What Are Strawbees?

Strawbees is a construction set for hands-on exploration with versatile pieces for making building and idea creation accessible for all ages and learning needs.

What Are Strawbees?

Strawbees is a construction set, which means it’s made to build things. To say it’s made to build a specific type of thing is the same as saying that a certain crayon is only made to draw flowers. The way we think about Strawbees is as a material for people to express, test and share their ideas, developing the necessary skills to think creatively.

Strawbees is a construction set for hands-on exploration with versatile pieces for making building and idea creation accessible for all ages and learning needs.

The 4 color-coded connectors have respectively 1, 2, 3, and 5 legs. You can build structures, mechanical contraptions, and robots all starting with these connectors and straws.

The 4 connectors.

The 5 straw sizes.

First Operations

You can fit straws on their legs, slide a straw through the hole or click a leg on a hole. The color-coded straws are carefully measured and resistant enough to endure daily use.

Beams are connectors inserted inside straws with the idea to retain that structure.

Align holes of the beams and click together as layers. Build from 2D to 3D.

While there are 4 connectors with a set number of legs to start with there is no limit to the joint combinations you make.

When created with the color-coded pieces, different sizes or number of legs with the building operations in mind eventually students will visually disassemble how a project is made by looking at an image.

All pieces are color-coded for following step-by-step instructions or looking at a single image as a reference.

Scaffolding For All Ages

Along with the connectors and straws, early childhood students ages 4-8 can start with using snap-on clips making the building process with Strawbees accessible for everyone. These tools are useful for scaffolding the hands-on building experience and enable young makers to still make their ideas from the building set, no matter where their fine motor skills lie.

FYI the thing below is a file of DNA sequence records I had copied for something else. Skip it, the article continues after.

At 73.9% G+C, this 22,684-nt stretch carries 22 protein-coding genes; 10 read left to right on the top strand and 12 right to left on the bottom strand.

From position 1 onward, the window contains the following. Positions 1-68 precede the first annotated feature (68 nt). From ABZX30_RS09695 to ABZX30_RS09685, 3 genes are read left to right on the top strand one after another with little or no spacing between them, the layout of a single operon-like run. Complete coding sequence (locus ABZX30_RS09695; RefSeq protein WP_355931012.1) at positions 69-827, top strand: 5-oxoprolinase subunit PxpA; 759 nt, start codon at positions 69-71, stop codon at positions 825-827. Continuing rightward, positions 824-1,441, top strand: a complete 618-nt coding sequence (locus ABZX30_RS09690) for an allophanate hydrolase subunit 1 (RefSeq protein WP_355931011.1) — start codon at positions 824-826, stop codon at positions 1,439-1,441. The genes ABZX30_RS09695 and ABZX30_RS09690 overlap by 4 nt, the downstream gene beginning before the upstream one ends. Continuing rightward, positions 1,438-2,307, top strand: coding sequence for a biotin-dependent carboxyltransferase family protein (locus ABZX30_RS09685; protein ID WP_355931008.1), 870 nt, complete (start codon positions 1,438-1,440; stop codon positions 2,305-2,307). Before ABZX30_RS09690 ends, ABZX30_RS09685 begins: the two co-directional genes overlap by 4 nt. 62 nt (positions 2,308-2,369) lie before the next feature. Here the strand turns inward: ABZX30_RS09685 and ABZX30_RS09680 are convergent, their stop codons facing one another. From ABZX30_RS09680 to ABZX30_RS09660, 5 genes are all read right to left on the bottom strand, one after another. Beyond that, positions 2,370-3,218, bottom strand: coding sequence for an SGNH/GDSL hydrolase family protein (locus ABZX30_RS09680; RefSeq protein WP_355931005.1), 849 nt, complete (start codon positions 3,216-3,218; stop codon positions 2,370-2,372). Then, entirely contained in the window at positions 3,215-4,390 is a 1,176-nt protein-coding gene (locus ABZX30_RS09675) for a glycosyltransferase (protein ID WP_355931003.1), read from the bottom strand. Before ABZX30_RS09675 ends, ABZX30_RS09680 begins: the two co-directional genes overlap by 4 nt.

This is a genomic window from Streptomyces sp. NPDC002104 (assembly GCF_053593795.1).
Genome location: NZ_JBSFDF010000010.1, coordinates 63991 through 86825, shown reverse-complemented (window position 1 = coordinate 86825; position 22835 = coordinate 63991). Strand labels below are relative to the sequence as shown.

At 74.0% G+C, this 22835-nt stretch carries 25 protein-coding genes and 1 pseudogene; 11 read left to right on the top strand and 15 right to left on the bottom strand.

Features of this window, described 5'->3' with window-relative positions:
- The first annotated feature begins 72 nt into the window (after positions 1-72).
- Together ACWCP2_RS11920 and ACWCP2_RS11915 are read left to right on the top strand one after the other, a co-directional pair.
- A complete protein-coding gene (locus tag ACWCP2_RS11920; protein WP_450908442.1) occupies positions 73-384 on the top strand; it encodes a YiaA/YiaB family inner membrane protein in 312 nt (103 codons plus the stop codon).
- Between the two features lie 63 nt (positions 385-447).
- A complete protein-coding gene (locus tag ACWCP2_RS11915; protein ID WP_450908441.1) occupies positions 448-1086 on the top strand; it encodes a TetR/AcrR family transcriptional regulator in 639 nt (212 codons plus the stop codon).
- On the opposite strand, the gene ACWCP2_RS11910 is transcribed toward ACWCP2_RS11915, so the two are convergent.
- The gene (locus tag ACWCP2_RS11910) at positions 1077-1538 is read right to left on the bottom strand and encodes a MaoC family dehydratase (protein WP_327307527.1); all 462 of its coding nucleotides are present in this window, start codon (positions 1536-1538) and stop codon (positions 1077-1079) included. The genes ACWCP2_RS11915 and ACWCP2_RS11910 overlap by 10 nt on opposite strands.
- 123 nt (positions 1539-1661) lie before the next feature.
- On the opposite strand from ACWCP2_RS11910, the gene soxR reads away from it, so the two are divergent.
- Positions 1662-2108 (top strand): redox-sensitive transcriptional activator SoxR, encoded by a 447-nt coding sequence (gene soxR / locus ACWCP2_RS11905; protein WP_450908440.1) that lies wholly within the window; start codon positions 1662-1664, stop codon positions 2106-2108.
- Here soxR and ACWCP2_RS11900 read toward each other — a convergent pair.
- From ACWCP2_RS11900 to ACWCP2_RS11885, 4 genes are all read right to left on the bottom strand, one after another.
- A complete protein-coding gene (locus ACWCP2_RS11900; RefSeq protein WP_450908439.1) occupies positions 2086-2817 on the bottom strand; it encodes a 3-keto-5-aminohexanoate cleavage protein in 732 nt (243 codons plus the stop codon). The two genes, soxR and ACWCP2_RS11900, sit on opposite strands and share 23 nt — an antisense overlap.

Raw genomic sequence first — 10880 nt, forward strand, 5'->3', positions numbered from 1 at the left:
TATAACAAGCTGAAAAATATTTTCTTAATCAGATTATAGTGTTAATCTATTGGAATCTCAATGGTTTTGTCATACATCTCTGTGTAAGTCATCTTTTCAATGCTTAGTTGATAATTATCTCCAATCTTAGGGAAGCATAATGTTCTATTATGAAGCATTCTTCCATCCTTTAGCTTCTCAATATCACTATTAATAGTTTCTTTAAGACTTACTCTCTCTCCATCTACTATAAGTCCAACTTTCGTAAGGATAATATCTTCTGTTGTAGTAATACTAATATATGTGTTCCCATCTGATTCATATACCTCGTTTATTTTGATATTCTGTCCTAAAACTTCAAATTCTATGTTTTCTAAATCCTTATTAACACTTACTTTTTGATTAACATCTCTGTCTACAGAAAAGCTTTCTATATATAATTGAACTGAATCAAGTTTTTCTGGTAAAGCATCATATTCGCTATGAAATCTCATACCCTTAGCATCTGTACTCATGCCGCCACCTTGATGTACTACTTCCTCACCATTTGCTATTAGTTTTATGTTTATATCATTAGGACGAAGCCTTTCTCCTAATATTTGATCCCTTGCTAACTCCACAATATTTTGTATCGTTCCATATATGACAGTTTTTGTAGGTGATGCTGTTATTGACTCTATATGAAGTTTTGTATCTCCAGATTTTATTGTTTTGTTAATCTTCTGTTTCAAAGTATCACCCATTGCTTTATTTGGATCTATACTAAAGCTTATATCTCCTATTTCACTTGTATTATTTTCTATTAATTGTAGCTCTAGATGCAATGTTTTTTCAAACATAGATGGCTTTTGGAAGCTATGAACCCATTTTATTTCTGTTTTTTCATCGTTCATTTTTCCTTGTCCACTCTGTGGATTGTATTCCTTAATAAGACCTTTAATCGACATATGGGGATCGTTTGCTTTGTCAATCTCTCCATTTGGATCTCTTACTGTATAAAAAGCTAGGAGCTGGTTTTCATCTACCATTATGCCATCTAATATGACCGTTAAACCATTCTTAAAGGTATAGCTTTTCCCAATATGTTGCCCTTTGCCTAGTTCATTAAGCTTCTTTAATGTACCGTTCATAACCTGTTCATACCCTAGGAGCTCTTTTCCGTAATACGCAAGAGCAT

Eyes, feet, and clips ready to add any project, anywhere!

Click eyes and feet on shapes to create a character.

For young students ages 4-8 use clips combining shapes and beams.

Make shape modules like building blocks and join for making bigger projects.

Eyes can be attached to a servo motor to become the wheels of a car or a dizzy robot.

Material Exploration

Strawbees can also be made out of other materials than plastic, using a die-cut machine with some special knives. Different types of plastic, paper, and other polymers can be cut to make Strawbees, and both the Strawbees that come in the box and the ones you create yourself work together seamlessly.

Strawbees connectors are also excellent to work with cardboard to create static and dynamic structures with the same connectors you use with straws.

Die-cut connectors made from several types of materials from the Sustainability Station.

Strawbees work well with cardboard and paper, and other upcycled materials.

Creative Learning and Inventing

Throughout Strawbees Classroom are student resources with instruction media to guide through a project. While these instructions are provided as a way to get started, there is not only one way of building. While a tower can be made one way, there are many other applications to making a tower structure become different applications. A connector can become not just a corner or a joint, but a wheel or claws of a creature.